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On behavioral complementarity and its implications

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  • Chambers, Christopher P.
  • Echenique, Federico
  • Shmaya, Eran

Abstract

We study the behavioral definition of complementary goods: if the price of one good increases, demand for a complementary good must decrease. We obtain its full implications for observable demand behavior (its testable implications), and for the consumer's underlying preferences. We characterize those data sets which can be generated by rational preferences exhibiting complementarities. In a model in which income results from selling an endowment (as in general equilibrium models of exchange economies), the notion is surprisingly strong and is essentially equivalent to Leontief preferences. In the model of nominal income, the notion describes a class of preferences whose extreme cases are Leontief and Cobb-Douglas respectively.
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Suggested Citation

  • Chambers, Christopher P. & Echenique, Federico & Shmaya, Eran, 2007. "On behavioral complementarity and its implications," Working Papers 1270, California Institute of Technology, Division of the Humanities and Social Sciences.
  • Handle: RePEc:clt:sswopa:1270
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    File URL: http://www.hss.caltech.edu/SSPapers/sswp1270.pdf
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    References listed on IDEAS

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    Cited by:

    1. Jean-Pierre H. Dubé, 2018. "Microeconometric Models of Consumer Demand," NBER Working Papers 25215, National Bureau of Economic Research, Inc.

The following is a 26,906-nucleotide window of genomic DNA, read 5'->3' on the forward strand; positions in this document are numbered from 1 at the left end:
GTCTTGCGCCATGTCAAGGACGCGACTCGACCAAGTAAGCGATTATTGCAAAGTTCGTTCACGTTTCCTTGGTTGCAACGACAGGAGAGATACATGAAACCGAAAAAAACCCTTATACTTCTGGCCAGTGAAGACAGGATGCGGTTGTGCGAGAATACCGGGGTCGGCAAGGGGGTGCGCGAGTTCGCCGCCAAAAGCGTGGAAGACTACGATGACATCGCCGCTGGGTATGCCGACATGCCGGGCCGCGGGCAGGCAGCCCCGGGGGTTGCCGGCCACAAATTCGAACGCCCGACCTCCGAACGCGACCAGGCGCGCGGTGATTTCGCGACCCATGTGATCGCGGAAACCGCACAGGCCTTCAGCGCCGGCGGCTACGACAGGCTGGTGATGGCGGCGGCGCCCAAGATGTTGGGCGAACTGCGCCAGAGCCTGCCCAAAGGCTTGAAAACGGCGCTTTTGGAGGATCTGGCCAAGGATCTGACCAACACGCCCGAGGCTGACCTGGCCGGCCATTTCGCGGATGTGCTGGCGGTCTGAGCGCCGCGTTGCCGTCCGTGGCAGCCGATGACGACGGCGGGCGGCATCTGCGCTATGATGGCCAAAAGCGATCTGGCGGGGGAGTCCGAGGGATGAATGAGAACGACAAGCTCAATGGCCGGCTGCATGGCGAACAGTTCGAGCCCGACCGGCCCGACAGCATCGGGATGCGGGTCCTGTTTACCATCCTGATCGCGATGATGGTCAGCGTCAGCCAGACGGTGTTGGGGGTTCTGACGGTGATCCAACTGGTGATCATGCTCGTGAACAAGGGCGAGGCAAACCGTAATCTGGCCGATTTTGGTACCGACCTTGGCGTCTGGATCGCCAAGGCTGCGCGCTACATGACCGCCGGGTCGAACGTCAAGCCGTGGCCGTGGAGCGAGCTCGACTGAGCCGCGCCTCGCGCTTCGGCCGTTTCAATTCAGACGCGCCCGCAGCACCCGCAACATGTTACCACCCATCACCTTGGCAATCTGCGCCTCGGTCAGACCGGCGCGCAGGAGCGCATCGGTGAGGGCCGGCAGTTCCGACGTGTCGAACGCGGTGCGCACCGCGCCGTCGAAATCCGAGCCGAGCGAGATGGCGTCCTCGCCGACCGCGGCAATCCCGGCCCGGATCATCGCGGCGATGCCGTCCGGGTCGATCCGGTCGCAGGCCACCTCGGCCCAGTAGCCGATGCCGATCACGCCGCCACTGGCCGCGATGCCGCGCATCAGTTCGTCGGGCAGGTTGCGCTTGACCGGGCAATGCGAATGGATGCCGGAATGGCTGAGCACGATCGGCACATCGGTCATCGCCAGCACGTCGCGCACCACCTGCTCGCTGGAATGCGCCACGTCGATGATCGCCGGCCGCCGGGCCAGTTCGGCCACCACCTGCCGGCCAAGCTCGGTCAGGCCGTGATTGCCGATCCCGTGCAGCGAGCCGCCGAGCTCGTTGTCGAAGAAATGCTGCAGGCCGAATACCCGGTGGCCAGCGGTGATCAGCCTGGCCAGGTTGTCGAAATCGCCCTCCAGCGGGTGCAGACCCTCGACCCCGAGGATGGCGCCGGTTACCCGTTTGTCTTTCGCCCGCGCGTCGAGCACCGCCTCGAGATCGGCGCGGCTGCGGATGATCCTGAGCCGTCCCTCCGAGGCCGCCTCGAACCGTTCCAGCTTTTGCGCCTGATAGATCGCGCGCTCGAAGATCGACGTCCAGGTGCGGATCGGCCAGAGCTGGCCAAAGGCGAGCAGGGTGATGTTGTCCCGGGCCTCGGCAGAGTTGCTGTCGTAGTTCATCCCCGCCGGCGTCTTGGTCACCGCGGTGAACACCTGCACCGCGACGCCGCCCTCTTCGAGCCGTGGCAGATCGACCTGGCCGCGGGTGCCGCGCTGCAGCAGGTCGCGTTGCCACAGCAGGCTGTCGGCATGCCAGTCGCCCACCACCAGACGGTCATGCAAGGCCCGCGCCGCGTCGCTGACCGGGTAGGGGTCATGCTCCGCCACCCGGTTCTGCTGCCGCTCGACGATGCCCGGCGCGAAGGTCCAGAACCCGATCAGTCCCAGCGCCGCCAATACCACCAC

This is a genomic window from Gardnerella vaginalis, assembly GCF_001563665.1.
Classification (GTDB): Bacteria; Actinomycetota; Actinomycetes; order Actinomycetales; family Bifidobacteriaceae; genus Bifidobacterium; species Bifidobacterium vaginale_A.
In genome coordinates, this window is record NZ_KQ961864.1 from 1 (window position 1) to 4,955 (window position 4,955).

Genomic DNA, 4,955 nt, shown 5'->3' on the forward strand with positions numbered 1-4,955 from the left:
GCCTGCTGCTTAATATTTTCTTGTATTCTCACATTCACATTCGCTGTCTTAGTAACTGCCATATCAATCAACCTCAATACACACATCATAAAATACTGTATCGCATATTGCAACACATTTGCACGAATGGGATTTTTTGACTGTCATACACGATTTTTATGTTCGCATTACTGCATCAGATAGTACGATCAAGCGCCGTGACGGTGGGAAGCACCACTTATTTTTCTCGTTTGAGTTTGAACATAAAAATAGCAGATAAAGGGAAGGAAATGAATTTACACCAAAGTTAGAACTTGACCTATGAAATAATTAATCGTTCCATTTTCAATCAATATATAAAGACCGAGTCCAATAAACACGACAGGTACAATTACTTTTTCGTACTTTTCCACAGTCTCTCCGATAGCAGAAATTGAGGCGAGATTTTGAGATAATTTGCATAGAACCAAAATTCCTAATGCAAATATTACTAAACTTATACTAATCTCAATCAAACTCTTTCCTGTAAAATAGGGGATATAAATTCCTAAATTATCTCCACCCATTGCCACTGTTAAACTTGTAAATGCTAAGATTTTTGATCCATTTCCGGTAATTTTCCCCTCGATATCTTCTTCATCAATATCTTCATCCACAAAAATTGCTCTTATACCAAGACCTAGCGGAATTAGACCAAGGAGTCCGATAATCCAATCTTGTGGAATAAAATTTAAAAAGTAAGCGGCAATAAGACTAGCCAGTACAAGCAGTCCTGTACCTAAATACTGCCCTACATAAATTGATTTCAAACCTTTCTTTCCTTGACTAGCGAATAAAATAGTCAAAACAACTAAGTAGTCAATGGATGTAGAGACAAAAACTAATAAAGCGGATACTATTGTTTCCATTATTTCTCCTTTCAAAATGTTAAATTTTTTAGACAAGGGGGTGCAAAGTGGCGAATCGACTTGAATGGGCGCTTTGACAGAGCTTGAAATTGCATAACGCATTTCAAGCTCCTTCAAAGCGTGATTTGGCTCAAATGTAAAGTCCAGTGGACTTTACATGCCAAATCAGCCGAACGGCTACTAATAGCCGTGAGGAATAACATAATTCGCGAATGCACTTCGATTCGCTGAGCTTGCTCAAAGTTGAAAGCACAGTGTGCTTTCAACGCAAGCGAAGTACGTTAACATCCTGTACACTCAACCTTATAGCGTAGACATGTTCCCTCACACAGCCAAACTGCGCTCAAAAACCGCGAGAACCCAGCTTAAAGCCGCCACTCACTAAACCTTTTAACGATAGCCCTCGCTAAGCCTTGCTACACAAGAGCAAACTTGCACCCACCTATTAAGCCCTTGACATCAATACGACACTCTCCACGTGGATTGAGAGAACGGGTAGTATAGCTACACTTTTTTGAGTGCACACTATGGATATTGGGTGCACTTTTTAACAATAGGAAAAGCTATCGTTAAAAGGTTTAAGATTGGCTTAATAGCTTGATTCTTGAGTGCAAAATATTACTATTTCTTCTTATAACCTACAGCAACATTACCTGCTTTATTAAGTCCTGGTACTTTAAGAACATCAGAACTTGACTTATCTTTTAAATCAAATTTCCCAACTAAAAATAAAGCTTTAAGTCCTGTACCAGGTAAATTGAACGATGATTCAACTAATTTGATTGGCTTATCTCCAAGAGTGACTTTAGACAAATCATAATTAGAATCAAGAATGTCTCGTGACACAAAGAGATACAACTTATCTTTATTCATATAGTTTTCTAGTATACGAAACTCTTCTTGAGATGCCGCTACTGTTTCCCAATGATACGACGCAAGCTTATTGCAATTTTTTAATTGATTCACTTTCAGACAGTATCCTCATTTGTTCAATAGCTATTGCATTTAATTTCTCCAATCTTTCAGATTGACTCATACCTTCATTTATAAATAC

2. Paola Manzini & Marco Mariotti & Levent Ülkü, 2019. "Stochastic Complementarity," Economic Journal, Royal Economic Society, vol. 129(619), pages 1343-1363.
    3. Cherchye, Laurens & Demuynck, Thomas & De Rock, Bram, 2018. "Normality of demand in a two-goods setting," Journal of Economic Theory, Elsevier, vol. 173(C), pages 361-382.
    4. Demuynck, Thomas & Hjertstrand, Per, 2019. "Samuelson's Approach to Revealed Preference Theory: Some Recent Advances," Working Paper Series 1274, Research Institute of Industrial Economics.
    5. Iaria, Alessandro & WANG, Ao, 2020. "Inferring Complementarity from Correlations rather than Structural Estimation," CEPR Discussion Papers 14273, C.E.P.R. Discussion Papers.

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    More about this item

    JEL classification:

    • D11 - Microeconomics - - Household Behavior - - - Consumer Economics: Theory
    • D12 - Microeconomics - - Household Behavior - - - Consumer Economics: Empirical Analysis

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